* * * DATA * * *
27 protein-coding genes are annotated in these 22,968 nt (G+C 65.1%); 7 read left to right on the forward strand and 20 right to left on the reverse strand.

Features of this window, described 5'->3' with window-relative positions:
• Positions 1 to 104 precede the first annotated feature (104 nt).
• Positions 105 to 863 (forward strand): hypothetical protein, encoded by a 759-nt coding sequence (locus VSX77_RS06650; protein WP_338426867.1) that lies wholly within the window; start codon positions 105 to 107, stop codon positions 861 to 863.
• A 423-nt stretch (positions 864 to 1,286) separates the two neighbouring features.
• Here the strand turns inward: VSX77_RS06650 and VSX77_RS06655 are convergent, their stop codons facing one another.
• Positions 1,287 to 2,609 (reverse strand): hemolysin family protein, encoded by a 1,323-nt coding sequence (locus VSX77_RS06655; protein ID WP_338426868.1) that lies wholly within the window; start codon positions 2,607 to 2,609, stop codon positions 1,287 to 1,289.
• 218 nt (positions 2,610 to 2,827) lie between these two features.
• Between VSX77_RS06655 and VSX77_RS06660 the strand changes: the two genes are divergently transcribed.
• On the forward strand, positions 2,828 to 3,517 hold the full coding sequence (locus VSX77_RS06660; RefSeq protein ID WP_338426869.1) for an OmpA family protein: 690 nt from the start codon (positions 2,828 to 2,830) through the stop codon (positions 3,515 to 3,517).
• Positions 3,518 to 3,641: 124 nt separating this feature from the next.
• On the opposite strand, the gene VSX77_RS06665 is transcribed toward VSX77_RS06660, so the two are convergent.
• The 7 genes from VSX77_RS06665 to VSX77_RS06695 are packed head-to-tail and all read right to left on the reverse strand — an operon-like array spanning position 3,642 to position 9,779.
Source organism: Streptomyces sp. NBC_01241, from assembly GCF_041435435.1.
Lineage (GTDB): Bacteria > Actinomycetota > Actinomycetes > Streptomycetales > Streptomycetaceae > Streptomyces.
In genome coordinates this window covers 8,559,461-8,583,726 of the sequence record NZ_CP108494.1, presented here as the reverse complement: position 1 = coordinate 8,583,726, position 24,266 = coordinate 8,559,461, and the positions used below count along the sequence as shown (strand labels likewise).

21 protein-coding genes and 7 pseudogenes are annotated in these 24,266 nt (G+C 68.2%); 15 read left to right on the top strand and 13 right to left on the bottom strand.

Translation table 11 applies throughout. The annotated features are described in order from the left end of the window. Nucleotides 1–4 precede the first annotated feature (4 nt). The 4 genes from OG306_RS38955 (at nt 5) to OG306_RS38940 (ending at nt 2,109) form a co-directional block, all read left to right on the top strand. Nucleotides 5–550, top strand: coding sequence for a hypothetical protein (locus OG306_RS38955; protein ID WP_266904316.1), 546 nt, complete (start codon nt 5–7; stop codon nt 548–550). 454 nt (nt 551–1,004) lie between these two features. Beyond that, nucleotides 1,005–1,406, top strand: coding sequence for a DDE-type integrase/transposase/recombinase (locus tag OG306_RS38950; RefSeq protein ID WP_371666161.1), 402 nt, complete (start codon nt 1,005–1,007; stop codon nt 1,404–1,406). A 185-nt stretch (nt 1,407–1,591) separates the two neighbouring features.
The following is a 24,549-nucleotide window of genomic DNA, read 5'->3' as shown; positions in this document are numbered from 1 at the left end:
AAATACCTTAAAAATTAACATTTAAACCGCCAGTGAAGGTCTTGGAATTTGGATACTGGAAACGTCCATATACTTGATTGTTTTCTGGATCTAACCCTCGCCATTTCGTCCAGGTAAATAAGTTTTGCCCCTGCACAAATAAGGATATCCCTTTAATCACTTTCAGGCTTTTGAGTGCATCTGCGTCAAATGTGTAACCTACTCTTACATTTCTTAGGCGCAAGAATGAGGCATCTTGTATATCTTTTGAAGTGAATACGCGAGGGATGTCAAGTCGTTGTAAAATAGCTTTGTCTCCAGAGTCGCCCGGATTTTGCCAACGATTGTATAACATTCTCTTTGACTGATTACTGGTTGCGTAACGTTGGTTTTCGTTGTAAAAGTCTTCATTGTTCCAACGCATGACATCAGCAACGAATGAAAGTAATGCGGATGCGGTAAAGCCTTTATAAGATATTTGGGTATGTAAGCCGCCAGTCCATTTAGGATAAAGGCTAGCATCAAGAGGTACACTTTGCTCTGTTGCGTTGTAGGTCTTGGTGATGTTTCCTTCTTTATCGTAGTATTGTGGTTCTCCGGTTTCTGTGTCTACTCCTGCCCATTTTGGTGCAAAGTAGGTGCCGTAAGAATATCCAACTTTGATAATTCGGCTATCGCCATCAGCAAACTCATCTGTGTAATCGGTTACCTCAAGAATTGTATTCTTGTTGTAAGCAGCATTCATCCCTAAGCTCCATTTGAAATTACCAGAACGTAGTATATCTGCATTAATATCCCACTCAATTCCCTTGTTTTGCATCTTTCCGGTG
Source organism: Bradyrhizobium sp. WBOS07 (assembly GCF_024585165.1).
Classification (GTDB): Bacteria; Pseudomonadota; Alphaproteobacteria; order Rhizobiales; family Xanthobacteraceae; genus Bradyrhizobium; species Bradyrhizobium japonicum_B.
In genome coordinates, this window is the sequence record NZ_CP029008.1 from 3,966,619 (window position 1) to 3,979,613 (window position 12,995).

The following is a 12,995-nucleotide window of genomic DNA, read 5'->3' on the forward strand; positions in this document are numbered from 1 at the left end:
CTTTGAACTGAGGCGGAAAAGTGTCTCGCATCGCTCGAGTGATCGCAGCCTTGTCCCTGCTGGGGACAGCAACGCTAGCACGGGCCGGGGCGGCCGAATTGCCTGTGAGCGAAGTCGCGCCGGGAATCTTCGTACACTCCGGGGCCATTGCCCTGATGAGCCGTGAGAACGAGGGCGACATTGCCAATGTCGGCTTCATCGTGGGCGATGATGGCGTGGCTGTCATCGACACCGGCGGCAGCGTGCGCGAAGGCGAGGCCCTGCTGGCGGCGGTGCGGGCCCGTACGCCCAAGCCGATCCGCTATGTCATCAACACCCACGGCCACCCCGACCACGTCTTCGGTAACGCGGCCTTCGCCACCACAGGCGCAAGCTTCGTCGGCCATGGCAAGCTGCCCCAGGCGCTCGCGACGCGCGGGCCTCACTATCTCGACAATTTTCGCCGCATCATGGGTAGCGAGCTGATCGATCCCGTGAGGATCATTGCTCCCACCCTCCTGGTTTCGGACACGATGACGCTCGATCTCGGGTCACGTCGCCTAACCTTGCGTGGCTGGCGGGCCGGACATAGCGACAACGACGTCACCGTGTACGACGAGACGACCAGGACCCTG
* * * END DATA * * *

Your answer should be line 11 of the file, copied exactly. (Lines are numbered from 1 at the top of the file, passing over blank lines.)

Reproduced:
• Positions 3,518 to 3,641: 124 nt separating this feature from the next.